One way to start feeling good so you can focus on what you want is to make a list of everything you appreciate in your business right now. Start somewhere, no matter how small. For example, think of one customer you appreciate, one job or project that gave you satisfaction, or one client who gave you a nice referral or testimonial. Then send a heartfelt card of appreciation.
When you follow these recommendations you’ll be using the Law of Attraction to your advantage. Your business success will be a reflection of your new positive and deliberate creation. Be consistent and practice every day because this is an on-going lifelong process.
Want to hear more?
Call me toll-free at 888-796-7300 to request a FREE 60-minute MP3 internet audio recording of my interview with Dr. Liana Carbon on her "Living Wisdom Radio Broadcast" program. You will learn how to use relationship marketing and the Law of Attraction to build business and personal relationships.
Monday, October 5, 2009
Now that you know what career you want to pursue and have your resume updated along with a generic cover letter, you are ready for the next step - searching for jobs for retirees. There are many search sites available to you for this effort. Most of them are not specific to seniors but I still found most of them to be very helpful.
Each of the sites provides you with items to choose from, including keywords, location, and categories of industries. Of course, the better you define your area, the more focused you can be on choosing the job that might be right for you. Once you find a specific job that you may be interested in, you usually have the ability to click on it and get full details on it. If interested at that time, you can then click on the Apply button.
- Workforce50.com - This site is specific for jobs for seniors. It provides a good deal of useful information for seniors. You can also search by specific states for jobs in your area where the recruiter is targeting seniors for jobs. One note here is that this listing by state is rather short right now due to the financial climate, but hopefully this will improve shortly.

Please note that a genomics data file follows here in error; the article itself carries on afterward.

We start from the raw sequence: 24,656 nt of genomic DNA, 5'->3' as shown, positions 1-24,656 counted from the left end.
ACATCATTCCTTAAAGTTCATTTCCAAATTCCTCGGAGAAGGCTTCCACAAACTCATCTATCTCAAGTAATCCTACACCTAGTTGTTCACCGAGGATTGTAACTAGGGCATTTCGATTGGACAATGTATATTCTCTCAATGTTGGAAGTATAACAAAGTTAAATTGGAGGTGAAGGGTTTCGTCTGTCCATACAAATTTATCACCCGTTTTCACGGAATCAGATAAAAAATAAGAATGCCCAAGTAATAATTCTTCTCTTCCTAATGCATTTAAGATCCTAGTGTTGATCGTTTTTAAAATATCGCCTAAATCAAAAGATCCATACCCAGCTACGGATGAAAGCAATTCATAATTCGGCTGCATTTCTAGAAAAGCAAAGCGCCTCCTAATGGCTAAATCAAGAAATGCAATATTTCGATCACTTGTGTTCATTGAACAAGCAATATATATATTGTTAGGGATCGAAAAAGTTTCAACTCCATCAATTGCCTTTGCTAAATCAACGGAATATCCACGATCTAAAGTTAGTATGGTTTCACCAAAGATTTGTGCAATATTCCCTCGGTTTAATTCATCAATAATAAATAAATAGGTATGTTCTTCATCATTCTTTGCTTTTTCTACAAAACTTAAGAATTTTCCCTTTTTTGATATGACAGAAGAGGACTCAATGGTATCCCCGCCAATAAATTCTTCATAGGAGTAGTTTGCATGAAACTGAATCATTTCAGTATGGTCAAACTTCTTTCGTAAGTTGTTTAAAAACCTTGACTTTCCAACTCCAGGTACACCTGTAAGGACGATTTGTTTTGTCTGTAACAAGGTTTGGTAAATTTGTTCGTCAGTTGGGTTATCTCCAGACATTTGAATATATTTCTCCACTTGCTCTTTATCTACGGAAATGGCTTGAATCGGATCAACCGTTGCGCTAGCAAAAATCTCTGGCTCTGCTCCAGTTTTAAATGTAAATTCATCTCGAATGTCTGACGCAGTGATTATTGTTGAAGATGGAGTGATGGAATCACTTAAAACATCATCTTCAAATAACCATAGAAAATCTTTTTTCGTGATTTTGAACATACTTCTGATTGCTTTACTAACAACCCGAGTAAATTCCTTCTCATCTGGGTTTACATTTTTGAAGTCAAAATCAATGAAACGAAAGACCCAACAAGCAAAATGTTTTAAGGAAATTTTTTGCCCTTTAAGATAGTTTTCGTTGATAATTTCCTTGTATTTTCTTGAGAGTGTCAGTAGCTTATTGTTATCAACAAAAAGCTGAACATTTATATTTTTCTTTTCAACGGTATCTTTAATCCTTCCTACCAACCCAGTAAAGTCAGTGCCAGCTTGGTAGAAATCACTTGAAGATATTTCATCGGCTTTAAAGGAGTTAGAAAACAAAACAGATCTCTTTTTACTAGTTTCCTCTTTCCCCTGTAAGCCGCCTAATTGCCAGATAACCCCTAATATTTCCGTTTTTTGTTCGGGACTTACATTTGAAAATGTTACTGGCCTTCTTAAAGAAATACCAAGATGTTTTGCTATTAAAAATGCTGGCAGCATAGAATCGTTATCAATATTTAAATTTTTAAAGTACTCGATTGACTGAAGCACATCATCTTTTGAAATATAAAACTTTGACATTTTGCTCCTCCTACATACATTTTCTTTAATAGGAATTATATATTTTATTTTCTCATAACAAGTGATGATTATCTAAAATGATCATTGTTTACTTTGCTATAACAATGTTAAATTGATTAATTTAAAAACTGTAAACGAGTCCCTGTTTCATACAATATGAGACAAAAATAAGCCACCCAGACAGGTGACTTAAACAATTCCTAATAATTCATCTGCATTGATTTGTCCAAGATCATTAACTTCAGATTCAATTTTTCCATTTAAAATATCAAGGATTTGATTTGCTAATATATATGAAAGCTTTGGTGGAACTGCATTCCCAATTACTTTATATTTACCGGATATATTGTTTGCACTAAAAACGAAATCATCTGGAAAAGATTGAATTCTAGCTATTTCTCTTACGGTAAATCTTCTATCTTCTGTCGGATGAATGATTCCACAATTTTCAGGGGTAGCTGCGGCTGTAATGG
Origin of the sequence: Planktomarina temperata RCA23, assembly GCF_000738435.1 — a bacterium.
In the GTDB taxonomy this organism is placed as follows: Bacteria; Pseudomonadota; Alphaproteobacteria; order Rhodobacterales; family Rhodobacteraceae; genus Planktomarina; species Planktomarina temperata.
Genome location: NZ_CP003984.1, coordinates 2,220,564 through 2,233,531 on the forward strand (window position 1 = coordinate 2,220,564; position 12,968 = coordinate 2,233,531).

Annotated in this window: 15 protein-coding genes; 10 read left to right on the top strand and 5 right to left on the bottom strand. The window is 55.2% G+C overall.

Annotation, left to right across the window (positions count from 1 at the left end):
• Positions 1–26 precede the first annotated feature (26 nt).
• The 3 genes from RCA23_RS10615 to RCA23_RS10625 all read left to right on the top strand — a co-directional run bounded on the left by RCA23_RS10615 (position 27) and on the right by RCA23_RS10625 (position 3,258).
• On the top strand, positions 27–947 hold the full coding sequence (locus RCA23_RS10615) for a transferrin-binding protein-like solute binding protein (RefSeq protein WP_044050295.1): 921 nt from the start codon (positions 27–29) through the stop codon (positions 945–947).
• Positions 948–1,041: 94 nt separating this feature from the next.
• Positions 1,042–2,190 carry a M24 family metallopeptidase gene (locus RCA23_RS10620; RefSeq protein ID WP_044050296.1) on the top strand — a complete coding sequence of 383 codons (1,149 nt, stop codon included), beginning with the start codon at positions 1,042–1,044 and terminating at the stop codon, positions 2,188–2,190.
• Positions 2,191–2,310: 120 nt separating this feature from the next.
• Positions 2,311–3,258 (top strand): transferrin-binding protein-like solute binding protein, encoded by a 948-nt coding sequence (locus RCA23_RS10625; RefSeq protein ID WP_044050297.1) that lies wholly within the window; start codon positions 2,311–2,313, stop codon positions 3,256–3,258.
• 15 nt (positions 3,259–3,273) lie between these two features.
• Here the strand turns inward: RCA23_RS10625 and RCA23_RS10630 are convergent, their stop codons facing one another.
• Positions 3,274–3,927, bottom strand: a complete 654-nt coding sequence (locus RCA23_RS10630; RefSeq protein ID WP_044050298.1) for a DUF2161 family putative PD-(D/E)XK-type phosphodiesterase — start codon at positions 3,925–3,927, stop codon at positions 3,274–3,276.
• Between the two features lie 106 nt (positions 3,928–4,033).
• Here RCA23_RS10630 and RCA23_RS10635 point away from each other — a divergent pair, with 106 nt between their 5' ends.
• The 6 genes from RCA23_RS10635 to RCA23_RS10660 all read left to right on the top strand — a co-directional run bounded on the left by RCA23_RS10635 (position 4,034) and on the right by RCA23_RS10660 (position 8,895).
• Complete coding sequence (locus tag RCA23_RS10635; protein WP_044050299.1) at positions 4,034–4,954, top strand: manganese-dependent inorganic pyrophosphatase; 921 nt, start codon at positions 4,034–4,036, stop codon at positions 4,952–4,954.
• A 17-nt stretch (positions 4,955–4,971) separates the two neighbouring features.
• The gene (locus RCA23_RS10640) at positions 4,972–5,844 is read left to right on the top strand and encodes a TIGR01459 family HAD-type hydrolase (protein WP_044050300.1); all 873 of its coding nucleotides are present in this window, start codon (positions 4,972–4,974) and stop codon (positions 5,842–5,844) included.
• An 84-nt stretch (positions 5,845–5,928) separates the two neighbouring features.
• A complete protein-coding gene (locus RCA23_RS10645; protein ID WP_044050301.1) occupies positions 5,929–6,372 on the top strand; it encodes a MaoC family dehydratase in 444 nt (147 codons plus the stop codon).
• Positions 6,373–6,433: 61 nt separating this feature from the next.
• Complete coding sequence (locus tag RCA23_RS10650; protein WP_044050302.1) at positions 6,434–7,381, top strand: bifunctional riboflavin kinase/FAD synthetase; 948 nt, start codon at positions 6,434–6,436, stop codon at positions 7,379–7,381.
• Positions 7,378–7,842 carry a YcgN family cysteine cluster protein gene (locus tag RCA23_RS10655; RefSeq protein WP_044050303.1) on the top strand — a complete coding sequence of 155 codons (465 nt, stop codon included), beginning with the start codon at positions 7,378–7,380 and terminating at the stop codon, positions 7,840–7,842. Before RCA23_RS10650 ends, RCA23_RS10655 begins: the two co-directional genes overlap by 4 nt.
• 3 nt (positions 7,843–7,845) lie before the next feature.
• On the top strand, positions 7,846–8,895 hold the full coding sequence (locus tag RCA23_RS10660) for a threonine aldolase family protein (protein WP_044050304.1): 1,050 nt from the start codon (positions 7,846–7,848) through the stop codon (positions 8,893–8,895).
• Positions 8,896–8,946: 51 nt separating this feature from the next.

- Beyond.com - This site targets specific community niches
- Retirementjobs.com - - Here's another site supported by age friendly employers
- Dinosaur-exchange.com - This is an international site that also assists in finding jobs for seniors
- Jobsearch.usajobs.gov -Provides list of government jobs by state
- Dice.com - Provides listing of tech jobs
- LinkedIn.com - A site for professionals to network with others to perhaps find that right employer
In the next article, we can discuss what happens when you get that callback from the recruiter.
Article Source: Jobs for Seniors
More Articles: How to Find Ideal Senior Job | Benefits of Working from Home | Home Career
The great thing about the initial interview being on the phone is that it gives you a chance to lay out all the pertinent documents in front of you such as your resume, company description, your tailored cover letter, the job description, and perhaps some notes on things you will want to mention in the interview. Obviously, to be prepared, you should do some research on the company so that you will not be ignorant of what the company does. For example you would not want to slip and say at some point you could be a great asset to their production of widgets when they are a health organization. I know this sounds ridiculous but when you might have multiple interviews for retiree jobs going on, it is easy to be confused. I know, I've been there before myself but I'll save you the details on my screw up.
Have a Great Demeanor
Basically, what I mean here is that you need to come across as a good communicator.
- You need to be self-confident but don't appear overconfident. Hopefully, your great preparation will help you with this.
- You need to be concise with your points so as to not ramble on with your answers to questions. This is a very important point and we need to discuss this one a little further. Most likely the recruiter is going to ask you upfront to tell him/her about yourself. This does not mean open the flood gates and tell your life story. They don't care if you won a spelling bee contest in the 6th grade! You will need to walk a fine line here to give them enough but not too much information. Here's an amusing but effective video from DiceTV that I think gets the point across well. How to Answer 'Tell Me About Yourself'